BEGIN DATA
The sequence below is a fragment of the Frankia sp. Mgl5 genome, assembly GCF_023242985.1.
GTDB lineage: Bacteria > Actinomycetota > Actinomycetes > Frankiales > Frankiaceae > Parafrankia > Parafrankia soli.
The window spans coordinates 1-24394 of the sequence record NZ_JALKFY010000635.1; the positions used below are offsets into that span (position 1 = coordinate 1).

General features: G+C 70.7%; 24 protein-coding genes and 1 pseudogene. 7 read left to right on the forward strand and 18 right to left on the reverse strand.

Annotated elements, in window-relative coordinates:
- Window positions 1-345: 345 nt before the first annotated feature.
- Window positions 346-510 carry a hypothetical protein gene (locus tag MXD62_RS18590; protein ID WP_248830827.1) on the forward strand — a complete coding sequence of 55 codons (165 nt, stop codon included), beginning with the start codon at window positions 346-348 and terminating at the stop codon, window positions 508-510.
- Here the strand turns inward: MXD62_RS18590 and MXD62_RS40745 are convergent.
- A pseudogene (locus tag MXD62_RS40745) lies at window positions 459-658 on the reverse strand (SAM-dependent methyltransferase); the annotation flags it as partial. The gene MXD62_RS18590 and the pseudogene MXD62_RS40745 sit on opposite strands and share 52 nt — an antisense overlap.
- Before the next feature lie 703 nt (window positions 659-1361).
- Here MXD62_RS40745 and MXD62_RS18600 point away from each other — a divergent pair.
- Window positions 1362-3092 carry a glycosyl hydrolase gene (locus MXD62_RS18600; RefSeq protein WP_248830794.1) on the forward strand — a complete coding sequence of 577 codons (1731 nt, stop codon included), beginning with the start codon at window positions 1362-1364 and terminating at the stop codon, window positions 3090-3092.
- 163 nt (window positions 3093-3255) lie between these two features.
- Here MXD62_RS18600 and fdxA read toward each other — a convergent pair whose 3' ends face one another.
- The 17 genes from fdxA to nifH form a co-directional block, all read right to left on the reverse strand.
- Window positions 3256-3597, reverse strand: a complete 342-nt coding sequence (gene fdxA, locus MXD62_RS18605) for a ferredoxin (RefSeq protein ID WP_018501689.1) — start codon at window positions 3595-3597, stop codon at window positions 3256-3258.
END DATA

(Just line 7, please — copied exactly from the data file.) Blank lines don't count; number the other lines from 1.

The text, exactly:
- Window positions 346-510 carry a hypothetical protein gene (locus tag MXD62_RS18590; protein ID WP_248830827.1) on the forward strand — a complete coding sequence of 55 codons (165 nt, stop codon included), beginning with the start codon at window positions 346-348 and terminating at the stop codon, window positions 508-510.